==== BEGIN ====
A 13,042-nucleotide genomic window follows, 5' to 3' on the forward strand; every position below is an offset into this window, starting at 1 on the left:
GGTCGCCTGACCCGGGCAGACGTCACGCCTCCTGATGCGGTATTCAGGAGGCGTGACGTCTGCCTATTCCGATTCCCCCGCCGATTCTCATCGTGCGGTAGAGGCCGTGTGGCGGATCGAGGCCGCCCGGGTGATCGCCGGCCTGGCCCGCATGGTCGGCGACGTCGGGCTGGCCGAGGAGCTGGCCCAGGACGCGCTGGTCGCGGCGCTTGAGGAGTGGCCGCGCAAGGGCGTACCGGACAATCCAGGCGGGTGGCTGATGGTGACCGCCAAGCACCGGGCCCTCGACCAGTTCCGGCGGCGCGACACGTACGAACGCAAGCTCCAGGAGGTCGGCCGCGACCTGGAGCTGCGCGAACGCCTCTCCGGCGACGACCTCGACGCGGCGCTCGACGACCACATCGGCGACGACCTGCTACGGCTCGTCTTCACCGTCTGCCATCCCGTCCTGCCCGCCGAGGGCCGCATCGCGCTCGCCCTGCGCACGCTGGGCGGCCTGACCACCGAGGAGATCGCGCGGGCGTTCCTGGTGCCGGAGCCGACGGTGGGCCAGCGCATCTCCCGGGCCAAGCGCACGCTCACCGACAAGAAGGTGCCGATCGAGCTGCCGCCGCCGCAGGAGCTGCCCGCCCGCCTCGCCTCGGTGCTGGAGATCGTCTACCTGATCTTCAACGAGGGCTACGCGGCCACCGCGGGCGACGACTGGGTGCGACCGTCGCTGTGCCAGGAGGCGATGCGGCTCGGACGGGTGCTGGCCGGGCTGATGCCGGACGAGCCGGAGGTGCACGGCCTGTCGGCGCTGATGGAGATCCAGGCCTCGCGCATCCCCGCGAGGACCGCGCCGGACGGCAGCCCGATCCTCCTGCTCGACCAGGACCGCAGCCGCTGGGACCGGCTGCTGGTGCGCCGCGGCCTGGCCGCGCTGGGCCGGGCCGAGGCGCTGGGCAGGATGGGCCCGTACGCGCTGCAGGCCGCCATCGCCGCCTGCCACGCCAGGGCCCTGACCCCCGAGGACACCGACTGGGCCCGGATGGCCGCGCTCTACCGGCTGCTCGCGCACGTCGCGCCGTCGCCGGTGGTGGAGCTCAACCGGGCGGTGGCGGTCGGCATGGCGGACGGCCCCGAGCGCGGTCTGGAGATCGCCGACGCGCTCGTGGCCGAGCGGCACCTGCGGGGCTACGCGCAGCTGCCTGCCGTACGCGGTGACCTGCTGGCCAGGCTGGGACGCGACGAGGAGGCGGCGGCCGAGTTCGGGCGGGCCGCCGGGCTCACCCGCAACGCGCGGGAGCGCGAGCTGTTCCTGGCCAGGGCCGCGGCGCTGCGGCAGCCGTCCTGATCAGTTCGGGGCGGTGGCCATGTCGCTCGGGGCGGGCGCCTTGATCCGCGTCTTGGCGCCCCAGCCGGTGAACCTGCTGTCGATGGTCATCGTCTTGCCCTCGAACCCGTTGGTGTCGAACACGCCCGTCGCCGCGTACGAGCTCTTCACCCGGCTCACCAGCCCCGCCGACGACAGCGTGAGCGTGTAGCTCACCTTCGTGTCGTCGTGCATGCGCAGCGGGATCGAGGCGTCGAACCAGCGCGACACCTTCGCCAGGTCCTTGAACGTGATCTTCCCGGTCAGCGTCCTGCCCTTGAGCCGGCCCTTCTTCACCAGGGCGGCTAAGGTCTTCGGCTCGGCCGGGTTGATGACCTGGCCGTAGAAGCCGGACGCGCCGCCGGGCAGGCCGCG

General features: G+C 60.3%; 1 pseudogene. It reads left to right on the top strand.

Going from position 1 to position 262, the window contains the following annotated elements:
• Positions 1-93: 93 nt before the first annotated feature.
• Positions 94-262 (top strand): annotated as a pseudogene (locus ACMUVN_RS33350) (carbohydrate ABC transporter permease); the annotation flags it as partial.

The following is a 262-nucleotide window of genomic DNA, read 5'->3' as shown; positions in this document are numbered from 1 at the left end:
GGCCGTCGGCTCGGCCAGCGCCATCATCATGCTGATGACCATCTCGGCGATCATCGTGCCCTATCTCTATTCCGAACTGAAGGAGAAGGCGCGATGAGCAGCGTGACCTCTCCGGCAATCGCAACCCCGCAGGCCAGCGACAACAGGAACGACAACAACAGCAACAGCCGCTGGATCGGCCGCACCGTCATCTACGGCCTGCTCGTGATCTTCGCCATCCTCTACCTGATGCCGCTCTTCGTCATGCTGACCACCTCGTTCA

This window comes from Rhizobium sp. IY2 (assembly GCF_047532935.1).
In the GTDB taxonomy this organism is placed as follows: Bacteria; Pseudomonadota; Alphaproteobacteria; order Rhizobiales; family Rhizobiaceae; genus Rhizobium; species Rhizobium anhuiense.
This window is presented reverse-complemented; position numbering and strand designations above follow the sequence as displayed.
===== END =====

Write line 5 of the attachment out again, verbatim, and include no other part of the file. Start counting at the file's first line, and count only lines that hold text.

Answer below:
• Positions 1-93: 93 nt before the first annotated feature.